European Union (Withdrawal) Bill

Part of the debate – in the House of Commons at 3:58 pm on 7th September 2017.

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Photo of Dominic Grieve Dominic Grieve Conservative, Beaconsfield 3:58 pm, 7th September 2017

First, I congratulate Rosie Duffield on her maiden speech, which I greatly enjoyed. Canterbury is a city I know well: it is where I spent many of my early years at the Bar, cutting my teeth as an advocate. I hope I can remind myself of some of the lessons I learned there in contributing briefly to this debate.

I shall support the Government in the vote on Second Reading. The Bill is vital: we cannot leave the European Union sensibly without such a Bill on the statute book. The Government need support, and they will have it from me. Nevertheless, I regret to have to say to my right hon. and hon. Friends that unless the Bill is substantially improved in Committee, I will be in no position to support it in its current form on Third Reading.

In many respects, it is an astonishing monstrosity of a Bill. Its first failing is its entreatment of EU law itself. I do not much care for EU law—I did not much enjoy practising it, although I had outings to the European Court of Justice when I was Attorney General—but it is a different form of law from our own, which we imported, and which, in many ways, has filled vast areas that otherwise we would have developed in our own domestic law. So we need to nurture it, because we cannot get rid of it overnight without leaving enormous gaps. In addition, there are safeguards within EU law that do not exist within our law and need to be retained, because otherwise EU law will act unfairly. Again, they are different from our own.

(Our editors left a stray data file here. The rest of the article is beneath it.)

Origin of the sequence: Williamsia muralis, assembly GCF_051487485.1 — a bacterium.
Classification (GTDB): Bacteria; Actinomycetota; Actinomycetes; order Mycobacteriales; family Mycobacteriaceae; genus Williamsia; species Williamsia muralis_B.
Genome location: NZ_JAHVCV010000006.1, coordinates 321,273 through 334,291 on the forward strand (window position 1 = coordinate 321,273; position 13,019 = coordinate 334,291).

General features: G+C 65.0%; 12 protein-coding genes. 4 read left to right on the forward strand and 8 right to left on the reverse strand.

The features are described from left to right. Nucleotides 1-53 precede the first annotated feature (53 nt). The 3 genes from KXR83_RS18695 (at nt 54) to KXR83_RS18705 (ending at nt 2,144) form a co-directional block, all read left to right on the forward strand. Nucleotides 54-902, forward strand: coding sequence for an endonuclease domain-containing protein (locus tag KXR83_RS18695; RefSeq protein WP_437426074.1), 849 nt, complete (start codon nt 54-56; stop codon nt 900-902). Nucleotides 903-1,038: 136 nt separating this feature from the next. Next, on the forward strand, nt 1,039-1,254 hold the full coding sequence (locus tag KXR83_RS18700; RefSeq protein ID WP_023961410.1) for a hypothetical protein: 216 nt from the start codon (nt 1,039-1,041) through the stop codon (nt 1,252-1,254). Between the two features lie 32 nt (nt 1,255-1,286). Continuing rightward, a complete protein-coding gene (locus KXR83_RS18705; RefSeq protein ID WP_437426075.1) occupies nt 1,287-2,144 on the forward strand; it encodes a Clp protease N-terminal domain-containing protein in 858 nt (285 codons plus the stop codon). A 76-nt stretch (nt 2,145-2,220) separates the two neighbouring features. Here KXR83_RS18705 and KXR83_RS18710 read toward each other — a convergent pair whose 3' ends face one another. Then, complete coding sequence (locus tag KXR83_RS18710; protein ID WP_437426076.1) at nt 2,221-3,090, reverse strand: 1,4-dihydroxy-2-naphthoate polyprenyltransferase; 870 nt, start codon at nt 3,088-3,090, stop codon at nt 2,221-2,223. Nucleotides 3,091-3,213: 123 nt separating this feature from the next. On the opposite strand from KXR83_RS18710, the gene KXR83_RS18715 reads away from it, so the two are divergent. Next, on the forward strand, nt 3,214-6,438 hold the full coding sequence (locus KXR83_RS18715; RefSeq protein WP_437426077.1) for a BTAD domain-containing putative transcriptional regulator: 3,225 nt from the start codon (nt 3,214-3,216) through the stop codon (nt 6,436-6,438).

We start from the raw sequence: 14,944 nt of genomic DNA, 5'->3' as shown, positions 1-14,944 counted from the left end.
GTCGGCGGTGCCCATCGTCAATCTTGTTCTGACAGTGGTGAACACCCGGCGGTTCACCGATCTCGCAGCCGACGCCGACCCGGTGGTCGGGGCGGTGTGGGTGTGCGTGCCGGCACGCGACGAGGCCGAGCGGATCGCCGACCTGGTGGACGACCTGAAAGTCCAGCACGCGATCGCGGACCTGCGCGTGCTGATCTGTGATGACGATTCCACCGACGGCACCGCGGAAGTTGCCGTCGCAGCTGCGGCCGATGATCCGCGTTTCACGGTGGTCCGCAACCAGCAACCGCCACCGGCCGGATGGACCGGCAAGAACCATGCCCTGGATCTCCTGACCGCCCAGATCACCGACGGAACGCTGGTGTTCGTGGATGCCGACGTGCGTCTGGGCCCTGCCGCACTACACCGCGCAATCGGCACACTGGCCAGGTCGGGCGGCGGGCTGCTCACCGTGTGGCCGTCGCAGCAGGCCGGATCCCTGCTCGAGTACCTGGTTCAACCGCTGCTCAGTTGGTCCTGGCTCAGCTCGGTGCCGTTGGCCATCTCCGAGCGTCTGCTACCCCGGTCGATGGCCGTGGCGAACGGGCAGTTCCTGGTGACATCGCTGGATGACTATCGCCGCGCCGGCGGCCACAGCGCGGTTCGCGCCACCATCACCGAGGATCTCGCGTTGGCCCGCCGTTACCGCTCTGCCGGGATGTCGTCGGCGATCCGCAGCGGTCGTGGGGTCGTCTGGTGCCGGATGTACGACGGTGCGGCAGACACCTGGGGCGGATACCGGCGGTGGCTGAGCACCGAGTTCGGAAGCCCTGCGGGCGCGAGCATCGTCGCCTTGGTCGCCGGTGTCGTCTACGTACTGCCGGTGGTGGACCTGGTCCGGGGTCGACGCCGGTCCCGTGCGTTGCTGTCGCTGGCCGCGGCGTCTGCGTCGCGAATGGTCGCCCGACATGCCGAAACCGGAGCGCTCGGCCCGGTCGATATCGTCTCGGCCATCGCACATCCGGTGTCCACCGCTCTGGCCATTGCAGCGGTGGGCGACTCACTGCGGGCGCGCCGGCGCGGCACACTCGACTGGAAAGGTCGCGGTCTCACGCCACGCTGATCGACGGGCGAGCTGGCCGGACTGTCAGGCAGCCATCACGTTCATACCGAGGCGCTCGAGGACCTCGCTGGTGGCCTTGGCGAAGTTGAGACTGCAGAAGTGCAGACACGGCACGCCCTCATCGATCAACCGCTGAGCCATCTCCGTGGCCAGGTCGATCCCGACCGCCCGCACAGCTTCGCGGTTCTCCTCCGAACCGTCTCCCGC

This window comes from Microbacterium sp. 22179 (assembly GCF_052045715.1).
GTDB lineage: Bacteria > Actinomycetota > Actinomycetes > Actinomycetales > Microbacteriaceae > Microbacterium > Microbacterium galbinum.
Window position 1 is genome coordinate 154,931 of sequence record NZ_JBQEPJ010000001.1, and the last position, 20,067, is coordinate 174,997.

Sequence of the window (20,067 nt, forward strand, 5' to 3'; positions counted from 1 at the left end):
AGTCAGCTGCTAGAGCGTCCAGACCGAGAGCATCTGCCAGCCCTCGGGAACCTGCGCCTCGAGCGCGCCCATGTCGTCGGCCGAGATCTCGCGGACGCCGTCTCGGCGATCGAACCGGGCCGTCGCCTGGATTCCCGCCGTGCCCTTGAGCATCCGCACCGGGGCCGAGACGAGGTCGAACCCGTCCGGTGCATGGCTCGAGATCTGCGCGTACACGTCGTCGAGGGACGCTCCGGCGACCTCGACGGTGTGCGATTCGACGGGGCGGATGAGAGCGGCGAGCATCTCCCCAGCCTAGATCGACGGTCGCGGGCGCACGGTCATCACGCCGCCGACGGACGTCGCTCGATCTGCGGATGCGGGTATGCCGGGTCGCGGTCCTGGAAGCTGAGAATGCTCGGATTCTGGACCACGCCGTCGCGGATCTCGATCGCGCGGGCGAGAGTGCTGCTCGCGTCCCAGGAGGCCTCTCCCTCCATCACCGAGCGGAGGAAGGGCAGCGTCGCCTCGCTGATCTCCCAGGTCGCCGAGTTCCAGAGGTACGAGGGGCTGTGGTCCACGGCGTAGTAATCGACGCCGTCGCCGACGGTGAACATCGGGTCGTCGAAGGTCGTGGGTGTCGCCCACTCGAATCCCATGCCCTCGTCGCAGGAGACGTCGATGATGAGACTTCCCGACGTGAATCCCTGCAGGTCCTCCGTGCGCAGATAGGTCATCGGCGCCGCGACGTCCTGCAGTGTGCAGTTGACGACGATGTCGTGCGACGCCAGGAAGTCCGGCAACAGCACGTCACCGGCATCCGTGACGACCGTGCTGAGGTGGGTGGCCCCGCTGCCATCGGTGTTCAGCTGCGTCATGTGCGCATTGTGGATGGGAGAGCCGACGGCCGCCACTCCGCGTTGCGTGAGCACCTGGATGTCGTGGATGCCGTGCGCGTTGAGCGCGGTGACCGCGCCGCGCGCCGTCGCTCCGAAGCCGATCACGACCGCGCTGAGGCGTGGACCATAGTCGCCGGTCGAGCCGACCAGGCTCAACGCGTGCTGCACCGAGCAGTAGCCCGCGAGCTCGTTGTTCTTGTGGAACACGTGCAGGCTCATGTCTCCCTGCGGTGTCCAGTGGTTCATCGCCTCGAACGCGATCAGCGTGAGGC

I have a number of areas of concern. The Bill does not deliver clarity. Its importation of EU law is hedged around with ambiguities that undermine one of the key pillars of the rule of law, which is certainty about what the law is. One example is given by my right hon. Friend Sir Oliver Letwin, but there are numerous others. For example, Clause 2(1) is so widely drawn that retained EU law will include domestic law that was implemented entirely domestically but has a link to the EU. That would then make something like the Equality Act 2010 susceptible to change by statutory instrument in clause 7—something which I suspect everybody in this House would regard as completely unacceptable.